Monday, June 12, 2006

Wiccan Beliefs in Witchcraft Today

The third chapter of WT mentions the beliefs of the Witches. By no means did Gardner actually list out the beliefs of a Witch but here are the six that I noticed in the short chapter:

1. Reincarnation
2. Initiation
3. Women as leaders
4. The God gave his power over magic to the Goddess
5. The Goddess has an infinity with the moon
6. Goddess as the Great Mother

1. Men were afraid to be born outside of their own tribe (p 42). The God figure in Wicca is thought to be tied to reincarnation. Rites and prayers were directed towards the God to ensure that the individual and their loved ones would return to the world to dwell together (p 40).

2. Initiation rites are a way to ensure membership and to be able to recognize each other. This was done in time of persecution to ensure the protection of the member who were now sworn to secrecy. During times of persecution, it was difficult to join or be initiated into the “cult” (as Gardner called it), but their children were initiated as they could be trusted. Rites of initiation were kept secret, even from the initiate, as this made them more meaningful and more powerful.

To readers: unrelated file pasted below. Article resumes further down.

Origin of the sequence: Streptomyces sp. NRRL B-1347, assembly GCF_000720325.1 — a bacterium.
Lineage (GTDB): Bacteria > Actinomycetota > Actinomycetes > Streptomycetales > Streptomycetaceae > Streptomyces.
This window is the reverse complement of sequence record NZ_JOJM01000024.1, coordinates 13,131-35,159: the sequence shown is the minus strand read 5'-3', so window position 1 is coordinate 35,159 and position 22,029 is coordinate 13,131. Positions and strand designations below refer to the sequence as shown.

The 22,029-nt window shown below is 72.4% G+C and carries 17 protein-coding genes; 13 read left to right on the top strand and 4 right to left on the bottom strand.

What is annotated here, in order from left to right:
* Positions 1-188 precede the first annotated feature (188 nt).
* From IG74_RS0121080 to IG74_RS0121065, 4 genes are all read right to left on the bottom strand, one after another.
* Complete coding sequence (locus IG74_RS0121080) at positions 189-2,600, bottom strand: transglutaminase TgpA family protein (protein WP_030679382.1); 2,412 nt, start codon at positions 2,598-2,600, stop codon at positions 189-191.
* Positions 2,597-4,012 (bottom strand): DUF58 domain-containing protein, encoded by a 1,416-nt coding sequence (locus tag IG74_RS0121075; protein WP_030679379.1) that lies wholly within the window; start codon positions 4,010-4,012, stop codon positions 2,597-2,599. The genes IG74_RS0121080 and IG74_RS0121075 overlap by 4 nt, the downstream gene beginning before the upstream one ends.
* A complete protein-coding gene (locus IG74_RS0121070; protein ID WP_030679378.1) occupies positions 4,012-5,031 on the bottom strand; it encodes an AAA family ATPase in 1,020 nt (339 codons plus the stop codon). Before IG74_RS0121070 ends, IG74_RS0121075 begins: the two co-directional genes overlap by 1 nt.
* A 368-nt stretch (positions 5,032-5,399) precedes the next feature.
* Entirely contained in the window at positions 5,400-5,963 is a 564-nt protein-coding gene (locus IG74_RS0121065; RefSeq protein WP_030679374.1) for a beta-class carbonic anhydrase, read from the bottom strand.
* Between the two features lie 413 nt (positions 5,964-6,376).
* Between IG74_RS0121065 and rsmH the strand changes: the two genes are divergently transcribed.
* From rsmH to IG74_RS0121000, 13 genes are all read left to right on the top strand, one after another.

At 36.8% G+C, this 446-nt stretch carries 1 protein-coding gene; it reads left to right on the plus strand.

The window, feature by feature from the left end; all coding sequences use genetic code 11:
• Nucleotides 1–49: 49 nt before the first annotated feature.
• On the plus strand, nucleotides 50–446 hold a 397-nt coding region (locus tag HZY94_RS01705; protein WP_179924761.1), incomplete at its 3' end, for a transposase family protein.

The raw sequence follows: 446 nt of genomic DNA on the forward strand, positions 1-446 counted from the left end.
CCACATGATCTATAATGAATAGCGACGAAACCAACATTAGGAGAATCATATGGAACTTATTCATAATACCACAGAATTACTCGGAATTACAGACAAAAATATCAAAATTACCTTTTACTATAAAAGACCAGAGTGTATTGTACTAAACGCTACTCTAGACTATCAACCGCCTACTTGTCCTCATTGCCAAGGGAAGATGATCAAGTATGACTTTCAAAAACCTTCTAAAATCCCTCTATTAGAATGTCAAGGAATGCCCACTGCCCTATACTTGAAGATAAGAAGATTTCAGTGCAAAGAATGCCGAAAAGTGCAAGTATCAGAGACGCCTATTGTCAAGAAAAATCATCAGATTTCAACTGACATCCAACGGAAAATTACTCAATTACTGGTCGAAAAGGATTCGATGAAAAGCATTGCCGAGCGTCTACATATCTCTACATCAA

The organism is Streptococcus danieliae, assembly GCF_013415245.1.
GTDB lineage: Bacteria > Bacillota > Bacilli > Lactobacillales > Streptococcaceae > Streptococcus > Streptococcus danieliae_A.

3. Women had a leadership role within the religion. Although there are rites that are performed by men in a leadership role, men cannot take over for women. Women however can take the place of a man when the need arises.

4. “The Myth of the Goddess” (pg 41) is offered up as proof that the God gives his power over magic to the Goddess. Gardner says that the myth is the main belief of the religion. He also mentions some similarities that might be noticed between this and myths of other religions such as those of Istar and Siva.

5. and 6. The Goddess is identified with the moon as well as spring, pleasure and feasting (p. 42). She is called The Great Mother.



Gardner doesn't really spend much time explaining each of these beliefs. The above is just what I have pieced together from what he talks about in the chapter. One thing that I have noticed is that while WT is easy to read, Gardner tends to jump around to different subjects very quickly which sometimes makes it difficult to follow his train of thought. I haven't yet decided whether this is just his writing style or if he has another goal in mind.

Another thing that I have noticed is that he mentions something and then says something to the effect of "I can't give any more details because of my oaths." This seems silly to me, kind of akin to why a sororities' "secrets" are kept secret. (A secret handshake, secret words, oath of silence, etc). I guess that knowing that something can't be told to an "outsider" makes that secret just that much more meaningful to the group. In other words, something that draws or brings everyone closer together. While it is difficult to have information seemingly dangled out in front of you like a carrot and then retracted, I understand why it is being done.